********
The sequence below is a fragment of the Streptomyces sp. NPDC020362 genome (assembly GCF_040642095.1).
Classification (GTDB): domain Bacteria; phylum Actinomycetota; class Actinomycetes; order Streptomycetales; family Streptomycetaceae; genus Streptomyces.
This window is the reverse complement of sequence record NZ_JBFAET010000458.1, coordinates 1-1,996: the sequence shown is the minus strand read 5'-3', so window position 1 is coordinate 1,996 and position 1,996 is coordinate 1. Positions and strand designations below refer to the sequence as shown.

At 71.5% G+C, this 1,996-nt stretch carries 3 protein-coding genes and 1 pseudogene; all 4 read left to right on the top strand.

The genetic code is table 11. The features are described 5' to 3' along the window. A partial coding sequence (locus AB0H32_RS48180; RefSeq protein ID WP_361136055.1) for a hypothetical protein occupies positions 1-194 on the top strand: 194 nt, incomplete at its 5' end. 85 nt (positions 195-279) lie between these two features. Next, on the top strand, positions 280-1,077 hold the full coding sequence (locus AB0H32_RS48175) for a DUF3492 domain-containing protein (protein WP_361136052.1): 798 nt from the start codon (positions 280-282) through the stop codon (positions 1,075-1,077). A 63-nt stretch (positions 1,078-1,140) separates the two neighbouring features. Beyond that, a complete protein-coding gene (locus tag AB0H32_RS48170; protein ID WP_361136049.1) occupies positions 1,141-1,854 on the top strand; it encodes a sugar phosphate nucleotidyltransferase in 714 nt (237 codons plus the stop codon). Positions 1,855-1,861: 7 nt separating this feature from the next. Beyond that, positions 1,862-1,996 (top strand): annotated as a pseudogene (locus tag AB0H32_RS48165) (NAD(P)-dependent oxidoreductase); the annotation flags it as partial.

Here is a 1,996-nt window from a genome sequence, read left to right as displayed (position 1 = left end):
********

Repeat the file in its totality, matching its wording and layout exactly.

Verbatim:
The sequence below is a fragment of the Streptomyces sp. NPDC020362 genome (assembly GCF_040642095.1).
Classification (GTDB): domain Bacteria; phylum Actinomycetota; class Actinomycetes; order Streptomycetales; family Streptomycetaceae; genus Streptomyces.
This window is the reverse complement of sequence record NZ_JBFAET010000458.1, coordinates 1-1,996: the sequence shown is the minus strand read 5'-3', so window position 1 is coordinate 1,996 and position 1,996 is coordinate 1. Positions and strand designations below refer to the sequence as shown.

At 71.5% G+C, this 1,996-nt stretch carries 3 protein-coding genes and 1 pseudogene; all 4 read left to right on the top strand.

The genetic code is table 11. The features are described 5' to 3' along the window. A partial coding sequence (locus AB0H32_RS48180; RefSeq protein ID WP_361136055.1) for a hypothetical protein occupies positions 1-194 on the top strand: 194 nt, incomplete at its 5' end. 85 nt (positions 195-279) lie between these two features. Next, on the top strand, positions 280-1,077 hold the full coding sequence (locus AB0H32_RS48175) for a DUF3492 domain-containing protein (protein WP_361136052.1): 798 nt from the start codon (positions 280-282) through the stop codon (positions 1,075-1,077). A 63-nt stretch (positions 1,078-1,140) separates the two neighbouring features. Beyond that, a complete protein-coding gene (locus tag AB0H32_RS48170; protein ID WP_361136049.1) occupies positions 1,141-1,854 on the top strand; it encodes a sugar phosphate nucleotidyltransferase in 714 nt (237 codons plus the stop codon). Positions 1,855-1,861: 7 nt separating this feature from the next. Beyond that, positions 1,862-1,996 (top strand): annotated as a pseudogene (locus tag AB0H32_RS48165) (NAD(P)-dependent oxidoreductase); the annotation flags it as partial.

Here is a 1,996-nt window from a genome sequence, read left to right as displayed (position 1 = left end):